Gerard Assoumou is part of one of the project teams working in the Sustainable Technology and Engineering Projects (STEP) lab. Here he tells us about his Aerospace Engineering MEng final year team project, as well as some insights into why he chose to study at Brighton.
“I’ve always been passionate about planes and wanted to be a pilot since really little. In high school my interest for the technicality and complexity behind an aircraft kept growing and pushed me towards applying for aeronautical engineering. I chose Brighton because from the very few universities that proposed this course and that I visited on open days, Brighton had a more interactive touch to the learning process. I was looking forward to some of the classes and projects described on the open day by the students, and of course the Simulation Suite. I also found Brighton to be a really beautiful interesting city which played a huge part in deciding to come here.
The STEP Lab, is a student-driven laboratory supervised by Dr. Angad Panesar, where students focus on the challenges around energy production. The projects undertaken in the lab relate directly to energy conversion , heating, cooling etc.
I was first introduced to the lab by Angad himself as he was my internal examiner for the final year project. I was working on the Computational Fluid Dynamics (CFD)capabilities of two distinct software and he felt that the knowledge gained from that project could be put to good use and improved in the step lab for summer placement. I joined a team of two students working on the same software I used and we’ve been all having weekly meetings to share our findings over the project we were working on.
This project has been at the centre of the STEP lab before I even joined. Every year the MEng students of the lab work on this project as their major team project and bring it a step further. The work requires virtual and physical testing, so usually within the team two groups would be formed to allow a better work productivity for everyone.
It is the third phase of the “heat to power” theme of activities where the goal is the recovery of low-grade waste heat into electricity by using a technology solution called ORC (Organic Rankine Cycle). This 3rd iteration focusses on the build of this rig which is currently undergoing in the STEP Lab. Every day, large amounts of energy are wasted in the form of recoverable low-grade heat by industrial and transport sectors. Heat can be captured via renewable sources such as biomass and solar. This technology presents a sustainable solution that would in effect help reduce global warming.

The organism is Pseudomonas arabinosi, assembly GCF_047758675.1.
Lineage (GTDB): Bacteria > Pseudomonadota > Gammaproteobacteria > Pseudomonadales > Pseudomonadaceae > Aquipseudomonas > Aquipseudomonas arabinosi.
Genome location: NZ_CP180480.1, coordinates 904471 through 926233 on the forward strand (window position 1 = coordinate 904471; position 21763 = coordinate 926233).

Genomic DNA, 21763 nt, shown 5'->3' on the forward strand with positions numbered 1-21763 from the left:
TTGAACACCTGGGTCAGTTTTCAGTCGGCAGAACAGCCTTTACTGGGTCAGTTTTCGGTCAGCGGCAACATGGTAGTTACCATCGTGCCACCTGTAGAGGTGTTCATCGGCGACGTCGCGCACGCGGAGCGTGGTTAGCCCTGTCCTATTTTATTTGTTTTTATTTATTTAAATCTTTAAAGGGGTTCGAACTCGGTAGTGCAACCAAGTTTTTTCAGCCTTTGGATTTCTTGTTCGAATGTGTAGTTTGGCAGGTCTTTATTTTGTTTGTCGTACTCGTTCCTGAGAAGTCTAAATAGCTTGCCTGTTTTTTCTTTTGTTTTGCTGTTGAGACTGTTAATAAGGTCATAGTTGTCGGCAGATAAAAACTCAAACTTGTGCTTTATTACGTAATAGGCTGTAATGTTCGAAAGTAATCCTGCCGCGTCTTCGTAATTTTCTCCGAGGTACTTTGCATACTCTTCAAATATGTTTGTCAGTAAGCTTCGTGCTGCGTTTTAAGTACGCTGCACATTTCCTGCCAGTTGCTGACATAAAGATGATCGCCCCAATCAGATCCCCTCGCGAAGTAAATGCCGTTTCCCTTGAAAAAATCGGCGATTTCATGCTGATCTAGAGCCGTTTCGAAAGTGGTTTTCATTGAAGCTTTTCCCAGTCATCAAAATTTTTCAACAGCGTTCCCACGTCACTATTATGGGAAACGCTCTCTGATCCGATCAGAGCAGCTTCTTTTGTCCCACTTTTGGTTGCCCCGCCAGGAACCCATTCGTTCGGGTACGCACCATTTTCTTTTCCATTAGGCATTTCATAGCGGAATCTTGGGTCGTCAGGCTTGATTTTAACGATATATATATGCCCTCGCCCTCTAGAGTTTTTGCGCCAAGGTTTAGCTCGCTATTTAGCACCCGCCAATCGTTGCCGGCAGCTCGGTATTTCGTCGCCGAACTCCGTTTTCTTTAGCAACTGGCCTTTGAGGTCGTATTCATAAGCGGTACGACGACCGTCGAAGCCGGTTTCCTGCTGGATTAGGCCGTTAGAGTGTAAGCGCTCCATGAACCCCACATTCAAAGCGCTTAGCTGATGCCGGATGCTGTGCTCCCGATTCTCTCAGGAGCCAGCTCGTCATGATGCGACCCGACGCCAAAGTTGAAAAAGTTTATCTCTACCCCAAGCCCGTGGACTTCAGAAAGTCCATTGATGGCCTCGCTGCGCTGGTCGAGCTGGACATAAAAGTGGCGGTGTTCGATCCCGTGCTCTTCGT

For the major team project the team is formed of five members from automotive, mechanical and aeronautical engineering, and myself from the STEP lab. I am the team leader for this group but I am also responsible for the CFD simulations run on a software called Solidworks.
The challenges would definitely be maintaining a constant level of resilience and professionalism in the lab. When joining you must be aware of the commitment that the lab would require and you must be able to provide it. There is also the fact that I am the team leader this year for the major team project and in previous years I would tend to avoid this position in any group projects due to the fear of not performing as I should. But this challenge would be the best way to test myself and to also learn from it.
I enjoyed having conclusive results to share because I feel that I am contributing towards my project but also the lab and all the people that could benefit from my work. I also enjoy the barbecues we do every now and then as we have some of the best grill masters in the UK in our team so they are also guaranteed to be good.
I would definitely recommend my course as the interactive learning process is something that makes it more enjoyable throughout the years and there is also the fact that many more refinements are done on the course literally every year. I would recommend now that students get involved in projects or labs outside of their course as this helps definitely improve the learning curve they get in uni and will help them in their careers
I would say that it’s important to have an idea of what you want to do in the future and go into details of what this requires. When visiting the university on open days don’t be scared to ask anyone about these queries especially students because they were in the same situations as you. From there you can see if the university or the course will help you achieve what you want and also will allow you to experience the most throughout the three, four or even five years you will be doing.